The Saturday Night Fever soundtrack album, featuring disco songs by the Bee Gees, is one of the best-selling soundtracks of all time. How Deep Is Your Love is the song that appears in the closing scenes of the movie as we watch a desolate Tony ride the New York subway late at night. It is one of my all-time favourite love songs (which is probably why it became the choice for my Valentine’s Day post).

So far we’ve checked out the geography of New York and talked about the bridges and the nightlife. What about the people? I read an article recently about the flamboyant octogenarian fashionistas, who cut a dash on 5th Avenue – Way to go ladies!

Of course New York has long been known for its flamboyant characters and Sting sang about one of them, eccentric gay icon Quentin Crisp, in his 1988 song Englishman In New York. Another “character” committed to song was when Rod Stewart wrote and recorded  The Killing of Georgie (Part I and II) in 1976. This story song tells the tale of a young gay man who became successful and popular amongst Manhattan’s upper class – He was “the toast of the Great White Way”, which is the nickname given to the Theatre District of Midtown Manhattan. Georgie attends the opening night of a Broadway musical, but leaves “before the final curtain call” and heads across town. He is attacked near East 53rd Street by a gang of thieves and one inadvertently kills him. The song was apparently based on a true story about a friend of Rod’s old band The Faces.

I have waited a fair amount of time to feature Rod Stewart in this blog as it seems to be universally accepted that by the late ’70s he had sold out and his albums just weren’t up to the calibre of his earlier ones but hey, I was a mere 16-year-old schoolgirl at this time and was a big fan. This song especially, combining the melancholy and sombre Part II with the more popular Part I has long been a favourite of mine.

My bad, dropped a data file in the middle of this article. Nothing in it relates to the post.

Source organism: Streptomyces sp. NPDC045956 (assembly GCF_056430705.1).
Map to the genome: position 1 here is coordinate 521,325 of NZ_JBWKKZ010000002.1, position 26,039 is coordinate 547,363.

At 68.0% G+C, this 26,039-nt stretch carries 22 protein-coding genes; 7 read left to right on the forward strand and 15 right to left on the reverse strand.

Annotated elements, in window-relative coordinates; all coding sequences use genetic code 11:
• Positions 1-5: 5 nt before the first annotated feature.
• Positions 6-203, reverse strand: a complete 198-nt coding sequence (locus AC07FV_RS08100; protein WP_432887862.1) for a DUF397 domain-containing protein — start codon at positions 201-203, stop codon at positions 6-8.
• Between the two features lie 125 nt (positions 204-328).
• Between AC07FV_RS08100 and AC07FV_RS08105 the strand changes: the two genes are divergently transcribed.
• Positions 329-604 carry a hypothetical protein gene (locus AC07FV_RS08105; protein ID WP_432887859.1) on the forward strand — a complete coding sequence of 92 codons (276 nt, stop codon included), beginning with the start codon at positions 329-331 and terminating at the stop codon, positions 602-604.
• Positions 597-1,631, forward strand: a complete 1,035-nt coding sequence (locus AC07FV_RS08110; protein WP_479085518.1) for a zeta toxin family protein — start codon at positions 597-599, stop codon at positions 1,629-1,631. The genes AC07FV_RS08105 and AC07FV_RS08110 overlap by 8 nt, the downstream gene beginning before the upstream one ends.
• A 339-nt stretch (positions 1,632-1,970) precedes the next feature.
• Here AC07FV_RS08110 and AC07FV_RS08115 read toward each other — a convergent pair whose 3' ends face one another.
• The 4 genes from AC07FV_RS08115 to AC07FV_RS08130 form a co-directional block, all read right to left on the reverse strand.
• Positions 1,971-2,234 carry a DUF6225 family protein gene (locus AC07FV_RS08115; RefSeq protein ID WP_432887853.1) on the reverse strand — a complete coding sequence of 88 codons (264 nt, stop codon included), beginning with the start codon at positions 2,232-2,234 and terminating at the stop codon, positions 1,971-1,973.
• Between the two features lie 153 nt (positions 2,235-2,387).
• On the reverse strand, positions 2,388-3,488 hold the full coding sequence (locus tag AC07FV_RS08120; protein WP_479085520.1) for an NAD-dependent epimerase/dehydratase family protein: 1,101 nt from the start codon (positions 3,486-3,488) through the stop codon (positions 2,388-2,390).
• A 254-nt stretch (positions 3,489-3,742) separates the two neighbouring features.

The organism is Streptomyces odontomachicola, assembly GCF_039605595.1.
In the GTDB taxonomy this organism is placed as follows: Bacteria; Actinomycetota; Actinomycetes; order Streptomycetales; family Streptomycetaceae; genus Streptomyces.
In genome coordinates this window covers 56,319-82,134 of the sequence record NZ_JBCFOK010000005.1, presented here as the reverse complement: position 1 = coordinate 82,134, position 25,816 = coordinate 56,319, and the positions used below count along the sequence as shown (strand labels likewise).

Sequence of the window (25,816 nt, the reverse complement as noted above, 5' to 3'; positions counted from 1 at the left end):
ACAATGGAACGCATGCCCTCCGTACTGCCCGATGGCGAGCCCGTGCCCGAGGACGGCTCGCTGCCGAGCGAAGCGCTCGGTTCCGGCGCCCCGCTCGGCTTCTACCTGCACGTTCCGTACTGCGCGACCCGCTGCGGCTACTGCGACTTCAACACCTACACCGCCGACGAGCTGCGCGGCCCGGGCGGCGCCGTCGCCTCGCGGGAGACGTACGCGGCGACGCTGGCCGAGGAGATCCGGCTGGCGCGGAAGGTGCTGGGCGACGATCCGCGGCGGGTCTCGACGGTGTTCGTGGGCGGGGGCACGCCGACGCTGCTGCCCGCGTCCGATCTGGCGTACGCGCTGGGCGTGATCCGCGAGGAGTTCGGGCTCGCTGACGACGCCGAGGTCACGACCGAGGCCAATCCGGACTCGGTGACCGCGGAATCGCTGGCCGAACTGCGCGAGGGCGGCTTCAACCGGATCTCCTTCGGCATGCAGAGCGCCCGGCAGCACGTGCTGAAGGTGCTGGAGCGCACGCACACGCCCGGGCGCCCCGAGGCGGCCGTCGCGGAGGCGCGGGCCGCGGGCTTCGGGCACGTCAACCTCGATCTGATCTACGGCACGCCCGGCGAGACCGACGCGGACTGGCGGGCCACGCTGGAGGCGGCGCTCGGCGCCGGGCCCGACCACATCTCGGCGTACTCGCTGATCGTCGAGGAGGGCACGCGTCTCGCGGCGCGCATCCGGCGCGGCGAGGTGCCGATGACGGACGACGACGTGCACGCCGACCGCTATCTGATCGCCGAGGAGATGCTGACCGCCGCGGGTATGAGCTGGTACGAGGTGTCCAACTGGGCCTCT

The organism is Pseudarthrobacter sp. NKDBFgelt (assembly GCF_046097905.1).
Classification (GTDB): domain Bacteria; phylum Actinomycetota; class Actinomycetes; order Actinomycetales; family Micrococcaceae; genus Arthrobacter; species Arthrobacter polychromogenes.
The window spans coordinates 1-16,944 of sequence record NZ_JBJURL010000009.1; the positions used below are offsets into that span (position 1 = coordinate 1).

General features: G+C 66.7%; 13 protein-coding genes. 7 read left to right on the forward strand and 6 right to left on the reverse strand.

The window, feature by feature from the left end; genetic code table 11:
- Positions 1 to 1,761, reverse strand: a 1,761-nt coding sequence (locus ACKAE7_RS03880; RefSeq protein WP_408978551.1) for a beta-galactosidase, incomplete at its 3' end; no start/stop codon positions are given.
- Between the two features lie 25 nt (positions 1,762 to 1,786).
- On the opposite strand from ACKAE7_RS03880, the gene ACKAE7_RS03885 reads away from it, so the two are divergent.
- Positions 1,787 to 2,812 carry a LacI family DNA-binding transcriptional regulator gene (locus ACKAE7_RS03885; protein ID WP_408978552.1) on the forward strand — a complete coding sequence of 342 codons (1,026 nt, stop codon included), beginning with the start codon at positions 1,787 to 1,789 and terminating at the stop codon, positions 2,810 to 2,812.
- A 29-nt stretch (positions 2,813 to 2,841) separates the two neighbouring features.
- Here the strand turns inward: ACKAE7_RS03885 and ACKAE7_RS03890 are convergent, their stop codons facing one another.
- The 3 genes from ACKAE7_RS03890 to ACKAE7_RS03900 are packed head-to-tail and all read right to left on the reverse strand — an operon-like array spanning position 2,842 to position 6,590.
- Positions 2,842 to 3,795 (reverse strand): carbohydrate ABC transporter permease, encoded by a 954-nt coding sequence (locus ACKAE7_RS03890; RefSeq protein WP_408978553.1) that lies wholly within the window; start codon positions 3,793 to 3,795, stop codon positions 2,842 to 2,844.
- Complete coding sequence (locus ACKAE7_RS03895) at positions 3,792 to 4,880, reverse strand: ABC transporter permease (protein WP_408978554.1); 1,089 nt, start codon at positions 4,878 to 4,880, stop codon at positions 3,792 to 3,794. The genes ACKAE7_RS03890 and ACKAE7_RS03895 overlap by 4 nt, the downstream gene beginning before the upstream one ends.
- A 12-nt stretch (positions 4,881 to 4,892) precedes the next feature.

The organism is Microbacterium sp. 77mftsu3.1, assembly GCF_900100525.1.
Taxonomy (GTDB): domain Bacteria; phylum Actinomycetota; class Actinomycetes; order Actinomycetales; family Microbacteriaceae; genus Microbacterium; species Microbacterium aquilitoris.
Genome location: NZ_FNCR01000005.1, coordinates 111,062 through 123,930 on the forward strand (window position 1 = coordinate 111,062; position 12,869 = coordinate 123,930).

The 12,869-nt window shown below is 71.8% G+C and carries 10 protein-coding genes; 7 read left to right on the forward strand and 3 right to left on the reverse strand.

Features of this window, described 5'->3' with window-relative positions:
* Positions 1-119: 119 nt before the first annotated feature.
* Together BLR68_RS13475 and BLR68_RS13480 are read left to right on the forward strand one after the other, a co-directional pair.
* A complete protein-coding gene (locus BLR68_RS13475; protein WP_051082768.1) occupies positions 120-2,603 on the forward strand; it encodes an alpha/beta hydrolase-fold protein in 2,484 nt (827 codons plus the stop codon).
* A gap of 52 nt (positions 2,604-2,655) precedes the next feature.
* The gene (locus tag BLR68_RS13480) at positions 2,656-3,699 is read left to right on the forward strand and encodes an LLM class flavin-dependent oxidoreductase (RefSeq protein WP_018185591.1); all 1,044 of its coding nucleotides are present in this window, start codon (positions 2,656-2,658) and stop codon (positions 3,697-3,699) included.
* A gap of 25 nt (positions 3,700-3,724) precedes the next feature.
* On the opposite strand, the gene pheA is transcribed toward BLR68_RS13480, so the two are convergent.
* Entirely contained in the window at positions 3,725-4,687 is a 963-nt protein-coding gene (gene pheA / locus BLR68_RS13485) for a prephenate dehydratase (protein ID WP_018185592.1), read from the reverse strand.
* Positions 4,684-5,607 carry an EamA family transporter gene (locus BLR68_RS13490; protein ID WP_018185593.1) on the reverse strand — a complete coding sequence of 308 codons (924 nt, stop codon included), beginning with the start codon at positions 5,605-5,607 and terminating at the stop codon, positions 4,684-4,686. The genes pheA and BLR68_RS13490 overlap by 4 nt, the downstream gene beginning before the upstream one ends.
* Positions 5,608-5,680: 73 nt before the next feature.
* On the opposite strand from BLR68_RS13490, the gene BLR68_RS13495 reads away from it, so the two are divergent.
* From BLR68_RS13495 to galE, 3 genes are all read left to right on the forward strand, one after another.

The Killing Of Georgie (Part I and II) by Rod Stewart:

We’ve spent an awful lot of time in New York City so far in this post but what about the rest of the state? Back in the early sixties before kids started heading off to Europe on holiday they used to go with their parents to resorts such as Kellermans in the Catskill Mountains. This is where “Baby” Houseman spent the summer of 1963, and fell for dashing dance instructor Johnny Castle. Dirty Dancing was a low-budget film that had no major stars but became a massive box office hit and was the first film to sell more than a million copies on home video. It has some great dance scenes and the soundtrack is full of classic songs from that early ’60s era such as Be My Baby, Big Girls Don’t Cry, Will You Love Me Tomorrow, Love Is Strange and this one, Stay by Maurice Williams & The Zodiacs.

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Kellermans in the Catskills, the setting for Dirty Dancing

Stay by Maurice Williams & The Zodiacs:

There are some great scenes in the movie where the landscape of the Catskills is kind of the star. I must admit to having become a bit of a fan of this movie in my later years although didn’t really take much heed of it when it first came out – I think it’s down to the nostalgia element, the music choices and the sadness that comes from the realisation that my days of dalliances with a young Johnny Castle are well behind me. Whatever, I’ve ended up writing about songs from it three times now (Be My Baby, Doomed Romances and Summer’s End) and they take the prize for being my least viewed posts – Sacre bleu!

Another song that makes me think of Upstate New York is Woodstock, written by Joni Mitchell but made famous in 1970 by Matthews Southern Comfort. The irony of course is that Joni Mitchell hadn’t even made it to the infamous festival which took place on Max Yasgur’s dairy farm, but wrote about it after having watched it from her hotel room in New York. The lyrics tell the story of a spiritual journey and make prominent use of sacred imagery, comparing the festival site with the Garden of Eden. The saga commences with the narrator’s encounter of a fellow traveller, a “child of God”,  and concludes at their ultimate destination where “we were half a million strong”.

Iain Matthews of Matthews Southern Comfort was actually from Scunthorpe in Lincolnshire but he had previously been with the band Fairport Convention who were at the time heavily influenced by American folk rock.